A prominent Brexit-supporting politician has come under fire for displaying a poster that says “ignore the Irish” in his office.
The placard was spotted propped up against a window in a European parliament office that belongs to Conservative MEP Daniel Hannan.
A photo of it has been posted by Irish senator Neale Richmond, who chairs the Brexit committee of the Irish parliament’s upper house.
Richmond said it was “worrying” that the poster was on display in the office of an “arch Brexiteer.”
Hannan pointed out the placard was made for a protest held shortly after Ireland’s 2008 referendum rejection of the Lisbon Treaty.
In a statement, he said: “Following the 2008 referendum in Ireland, there was a backlash in Brussels, with EU leaders immediately ordering Ireland to vote again.
“I was part of a demonstration in Brussels in favour of respecting the result.
“As part of it, various people wore the masks of prominent Eurocrats and held up ‘Ignore the Irish’ placards – making the point that the EU was disregarding the voters again. That looks like a picture of one of those 2008 placards.”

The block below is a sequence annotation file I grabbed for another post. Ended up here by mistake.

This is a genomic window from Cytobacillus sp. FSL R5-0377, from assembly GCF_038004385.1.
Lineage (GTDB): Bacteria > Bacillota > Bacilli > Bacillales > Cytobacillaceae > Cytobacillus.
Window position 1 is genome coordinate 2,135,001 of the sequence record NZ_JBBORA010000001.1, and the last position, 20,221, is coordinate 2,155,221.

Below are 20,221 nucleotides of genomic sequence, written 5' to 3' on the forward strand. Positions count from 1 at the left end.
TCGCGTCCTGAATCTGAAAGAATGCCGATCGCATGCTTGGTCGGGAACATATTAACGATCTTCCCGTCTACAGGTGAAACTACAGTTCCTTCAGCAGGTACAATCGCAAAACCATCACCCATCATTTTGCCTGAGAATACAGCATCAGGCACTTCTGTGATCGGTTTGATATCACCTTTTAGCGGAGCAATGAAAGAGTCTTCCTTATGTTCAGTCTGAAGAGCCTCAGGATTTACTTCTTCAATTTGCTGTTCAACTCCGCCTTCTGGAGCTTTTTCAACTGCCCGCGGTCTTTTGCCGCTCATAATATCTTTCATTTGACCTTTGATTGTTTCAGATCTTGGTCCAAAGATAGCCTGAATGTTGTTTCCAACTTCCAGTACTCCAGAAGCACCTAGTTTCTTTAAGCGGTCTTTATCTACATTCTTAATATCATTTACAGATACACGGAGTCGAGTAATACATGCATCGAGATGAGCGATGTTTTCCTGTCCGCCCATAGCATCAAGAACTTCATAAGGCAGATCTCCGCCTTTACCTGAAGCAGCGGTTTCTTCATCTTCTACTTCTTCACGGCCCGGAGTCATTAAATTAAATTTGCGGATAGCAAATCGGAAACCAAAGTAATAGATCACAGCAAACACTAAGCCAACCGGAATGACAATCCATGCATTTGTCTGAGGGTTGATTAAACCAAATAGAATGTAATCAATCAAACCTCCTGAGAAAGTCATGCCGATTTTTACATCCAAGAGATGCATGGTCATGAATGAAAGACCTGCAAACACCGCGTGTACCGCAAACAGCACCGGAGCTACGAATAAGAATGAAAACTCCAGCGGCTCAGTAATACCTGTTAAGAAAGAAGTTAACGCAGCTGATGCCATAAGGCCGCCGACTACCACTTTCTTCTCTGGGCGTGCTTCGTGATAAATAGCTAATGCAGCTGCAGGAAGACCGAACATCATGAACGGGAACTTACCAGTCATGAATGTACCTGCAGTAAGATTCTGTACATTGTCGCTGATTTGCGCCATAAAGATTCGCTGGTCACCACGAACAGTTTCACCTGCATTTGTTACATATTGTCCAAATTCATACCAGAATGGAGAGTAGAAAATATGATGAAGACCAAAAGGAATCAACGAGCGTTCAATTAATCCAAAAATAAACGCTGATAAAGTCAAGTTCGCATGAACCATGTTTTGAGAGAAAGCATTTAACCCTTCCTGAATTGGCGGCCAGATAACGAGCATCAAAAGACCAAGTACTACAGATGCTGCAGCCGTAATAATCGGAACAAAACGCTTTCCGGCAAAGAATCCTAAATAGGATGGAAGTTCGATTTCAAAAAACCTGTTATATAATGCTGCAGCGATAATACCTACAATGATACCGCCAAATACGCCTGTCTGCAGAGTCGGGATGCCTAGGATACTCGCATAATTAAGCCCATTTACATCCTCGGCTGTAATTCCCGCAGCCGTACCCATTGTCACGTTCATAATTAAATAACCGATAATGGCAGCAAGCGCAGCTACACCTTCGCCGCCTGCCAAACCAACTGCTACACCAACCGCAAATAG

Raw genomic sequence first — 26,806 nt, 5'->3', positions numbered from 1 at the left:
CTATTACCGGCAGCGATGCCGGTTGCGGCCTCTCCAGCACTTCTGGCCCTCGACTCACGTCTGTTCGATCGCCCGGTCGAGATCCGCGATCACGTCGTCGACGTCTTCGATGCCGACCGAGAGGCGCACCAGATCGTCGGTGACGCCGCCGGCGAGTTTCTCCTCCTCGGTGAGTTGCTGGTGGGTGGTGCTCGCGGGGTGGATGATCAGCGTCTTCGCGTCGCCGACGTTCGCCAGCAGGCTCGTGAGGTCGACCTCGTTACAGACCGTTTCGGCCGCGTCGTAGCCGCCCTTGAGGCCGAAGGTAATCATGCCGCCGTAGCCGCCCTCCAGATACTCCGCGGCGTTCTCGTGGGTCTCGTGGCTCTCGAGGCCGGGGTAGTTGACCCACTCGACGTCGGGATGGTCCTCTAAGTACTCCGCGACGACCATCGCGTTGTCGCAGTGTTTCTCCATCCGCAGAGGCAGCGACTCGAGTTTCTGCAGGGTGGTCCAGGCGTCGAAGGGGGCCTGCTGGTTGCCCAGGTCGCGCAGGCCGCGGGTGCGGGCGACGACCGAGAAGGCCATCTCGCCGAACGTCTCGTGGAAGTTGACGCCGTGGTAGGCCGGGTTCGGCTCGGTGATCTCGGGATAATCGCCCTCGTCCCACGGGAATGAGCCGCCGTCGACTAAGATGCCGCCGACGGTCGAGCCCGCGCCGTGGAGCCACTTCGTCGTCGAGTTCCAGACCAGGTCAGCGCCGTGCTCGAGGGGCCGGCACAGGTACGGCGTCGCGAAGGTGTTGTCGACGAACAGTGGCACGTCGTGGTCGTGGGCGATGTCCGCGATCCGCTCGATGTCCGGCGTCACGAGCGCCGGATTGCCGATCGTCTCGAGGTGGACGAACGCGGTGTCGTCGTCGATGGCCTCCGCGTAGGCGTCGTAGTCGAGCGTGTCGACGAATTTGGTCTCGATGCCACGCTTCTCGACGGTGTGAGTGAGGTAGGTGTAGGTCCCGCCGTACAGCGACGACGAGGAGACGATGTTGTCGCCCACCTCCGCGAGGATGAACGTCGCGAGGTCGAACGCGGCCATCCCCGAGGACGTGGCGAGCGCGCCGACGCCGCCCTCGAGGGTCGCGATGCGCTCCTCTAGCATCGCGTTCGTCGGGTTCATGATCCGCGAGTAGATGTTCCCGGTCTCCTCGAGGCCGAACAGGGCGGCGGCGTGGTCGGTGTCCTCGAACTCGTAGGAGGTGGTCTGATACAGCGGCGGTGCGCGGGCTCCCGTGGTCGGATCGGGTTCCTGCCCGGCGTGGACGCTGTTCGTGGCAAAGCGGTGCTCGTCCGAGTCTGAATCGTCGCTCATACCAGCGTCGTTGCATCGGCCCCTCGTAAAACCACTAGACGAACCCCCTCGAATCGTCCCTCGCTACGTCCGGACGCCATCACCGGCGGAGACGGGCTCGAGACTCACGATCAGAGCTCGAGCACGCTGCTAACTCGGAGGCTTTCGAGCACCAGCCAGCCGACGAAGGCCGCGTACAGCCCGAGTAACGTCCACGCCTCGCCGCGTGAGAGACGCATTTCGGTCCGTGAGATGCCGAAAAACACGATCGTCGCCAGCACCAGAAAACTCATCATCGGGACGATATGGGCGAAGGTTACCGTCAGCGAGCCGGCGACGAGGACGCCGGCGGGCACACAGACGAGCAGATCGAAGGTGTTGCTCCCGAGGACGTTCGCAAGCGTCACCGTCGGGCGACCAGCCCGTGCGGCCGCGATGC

But Hannan’s office couldn’t say why the poster was on display again when asked by Yahoo UK.
It’s the sensitive timing of the poster’s re-emergence that has sparked a controversy.
The photo comes amid a stand-off between the UK and EU over an Irish border “backstop” which could yet derail Brexit talks completely.
And Richmond told Yahoo UK: “I find the explanation that the poster would just happen to be lying around to be a bit of a stretch. The campaign referenced by Mr Hannan was over 10 years ago.
“In his pursuit of a Brexit at all costs, Mr Hannan has shown a complete disregard for the negative impacts Brexit will have on the UK as well as dismissing the very serious concerns raised by the Irish government and our European negotiating partners particularly when it comes to the issue of the Irish border and the threat Brexit poses to the Good Friday Agreement.”
The EU and UK have agreed a “backstop” solution to avoiding a hard border in Ireland must be part of the Withdrawal Agreement.
But failure to find a solution that respects the red lines of both sides has left us on the brink of a no-deal Brexit. Negotiators now have just three weeks to find a workable plan.
Earlier this year, Hannan accused the EU of “seeking to use the Irish border to undermine Brexit.”
“For some Europhiles, this isn’t about the practicalities of the Irish border,” he said. “It’s about their unwillingness to accept the Brexit vote.”